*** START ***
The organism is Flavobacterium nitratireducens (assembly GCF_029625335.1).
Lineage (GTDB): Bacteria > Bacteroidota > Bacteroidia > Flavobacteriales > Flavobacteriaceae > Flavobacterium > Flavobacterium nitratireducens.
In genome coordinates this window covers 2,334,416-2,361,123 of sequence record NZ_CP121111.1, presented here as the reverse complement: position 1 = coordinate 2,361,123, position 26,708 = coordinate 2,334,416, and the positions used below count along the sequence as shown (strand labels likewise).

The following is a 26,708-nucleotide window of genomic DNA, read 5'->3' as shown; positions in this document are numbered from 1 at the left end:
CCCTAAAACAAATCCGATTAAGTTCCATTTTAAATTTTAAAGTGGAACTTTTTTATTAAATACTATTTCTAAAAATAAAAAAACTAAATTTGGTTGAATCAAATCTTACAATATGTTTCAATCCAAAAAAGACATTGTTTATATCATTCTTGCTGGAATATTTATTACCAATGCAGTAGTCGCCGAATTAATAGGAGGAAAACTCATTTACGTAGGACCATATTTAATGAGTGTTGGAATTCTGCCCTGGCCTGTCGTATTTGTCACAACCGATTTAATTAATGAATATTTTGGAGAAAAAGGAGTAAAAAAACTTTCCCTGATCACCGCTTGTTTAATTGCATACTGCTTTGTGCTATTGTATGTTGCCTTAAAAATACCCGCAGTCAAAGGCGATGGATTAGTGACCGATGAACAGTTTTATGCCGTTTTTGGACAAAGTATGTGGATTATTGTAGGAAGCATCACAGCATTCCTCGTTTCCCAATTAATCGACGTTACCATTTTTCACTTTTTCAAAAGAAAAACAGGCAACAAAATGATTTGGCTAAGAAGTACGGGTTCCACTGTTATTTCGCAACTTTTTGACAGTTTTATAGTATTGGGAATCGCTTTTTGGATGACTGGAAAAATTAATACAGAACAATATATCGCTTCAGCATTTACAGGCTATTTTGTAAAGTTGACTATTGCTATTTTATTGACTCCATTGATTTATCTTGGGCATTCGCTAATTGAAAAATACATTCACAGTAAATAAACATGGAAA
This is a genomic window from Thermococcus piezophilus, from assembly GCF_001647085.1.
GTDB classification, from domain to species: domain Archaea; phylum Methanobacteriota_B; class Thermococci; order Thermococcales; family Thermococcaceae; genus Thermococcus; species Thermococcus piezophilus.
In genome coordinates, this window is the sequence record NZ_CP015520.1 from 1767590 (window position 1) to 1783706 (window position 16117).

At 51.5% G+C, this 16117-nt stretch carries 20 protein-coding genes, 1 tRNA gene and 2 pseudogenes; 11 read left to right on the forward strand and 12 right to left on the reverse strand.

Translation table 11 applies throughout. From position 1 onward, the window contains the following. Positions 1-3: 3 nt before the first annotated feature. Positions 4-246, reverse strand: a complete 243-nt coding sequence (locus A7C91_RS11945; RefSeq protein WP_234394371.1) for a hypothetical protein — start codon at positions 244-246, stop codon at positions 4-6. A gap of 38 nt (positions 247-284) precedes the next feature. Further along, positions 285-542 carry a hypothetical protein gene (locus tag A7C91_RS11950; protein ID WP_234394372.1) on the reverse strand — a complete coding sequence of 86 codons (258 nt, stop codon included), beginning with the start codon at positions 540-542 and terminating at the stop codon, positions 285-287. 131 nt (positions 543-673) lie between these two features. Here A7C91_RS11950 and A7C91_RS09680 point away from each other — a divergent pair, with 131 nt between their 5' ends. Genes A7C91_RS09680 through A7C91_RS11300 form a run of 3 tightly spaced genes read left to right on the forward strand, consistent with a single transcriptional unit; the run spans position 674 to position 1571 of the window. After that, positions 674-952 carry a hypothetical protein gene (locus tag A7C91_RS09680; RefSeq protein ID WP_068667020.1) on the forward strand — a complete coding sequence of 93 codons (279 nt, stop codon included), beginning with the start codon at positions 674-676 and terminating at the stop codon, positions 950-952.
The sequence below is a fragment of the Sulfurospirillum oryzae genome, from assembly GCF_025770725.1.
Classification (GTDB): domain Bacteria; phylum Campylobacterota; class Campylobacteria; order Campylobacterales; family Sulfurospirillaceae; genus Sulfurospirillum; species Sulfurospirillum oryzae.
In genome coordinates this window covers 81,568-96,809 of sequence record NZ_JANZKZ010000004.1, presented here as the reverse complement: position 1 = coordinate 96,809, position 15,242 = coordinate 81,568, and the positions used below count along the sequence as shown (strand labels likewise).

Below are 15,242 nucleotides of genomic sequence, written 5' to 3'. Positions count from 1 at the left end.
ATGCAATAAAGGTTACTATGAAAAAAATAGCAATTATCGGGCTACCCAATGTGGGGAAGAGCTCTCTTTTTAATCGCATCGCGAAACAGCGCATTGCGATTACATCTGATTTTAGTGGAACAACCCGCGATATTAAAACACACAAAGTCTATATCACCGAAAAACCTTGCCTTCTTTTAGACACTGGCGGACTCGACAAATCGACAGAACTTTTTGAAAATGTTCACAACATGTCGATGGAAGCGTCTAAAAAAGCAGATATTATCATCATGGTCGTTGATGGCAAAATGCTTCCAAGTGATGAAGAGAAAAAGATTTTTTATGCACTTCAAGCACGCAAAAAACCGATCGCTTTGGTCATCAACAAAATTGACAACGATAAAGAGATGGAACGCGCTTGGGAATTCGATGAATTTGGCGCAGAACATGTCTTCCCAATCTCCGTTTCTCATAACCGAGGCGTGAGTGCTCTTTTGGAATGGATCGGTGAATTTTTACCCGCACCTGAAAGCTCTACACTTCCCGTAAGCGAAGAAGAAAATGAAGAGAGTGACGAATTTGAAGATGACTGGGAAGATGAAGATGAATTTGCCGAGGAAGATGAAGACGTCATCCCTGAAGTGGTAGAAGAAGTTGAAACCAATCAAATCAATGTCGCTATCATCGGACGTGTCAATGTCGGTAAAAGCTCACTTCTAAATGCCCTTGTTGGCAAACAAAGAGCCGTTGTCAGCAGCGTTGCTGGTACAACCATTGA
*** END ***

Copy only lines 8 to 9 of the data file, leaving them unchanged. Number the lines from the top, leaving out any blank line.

In genome coordinates, this window is the sequence record NZ_CP015520.1 from 1767590 (window position 1) to 1783706 (window position 16117).

At 51.5% G+C, this 16117-nt stretch carries 20 protein-coding genes, 1 tRNA gene and 2 pseudogenes; 11 read left to right on the forward strand and 12 right to left on the reverse strand.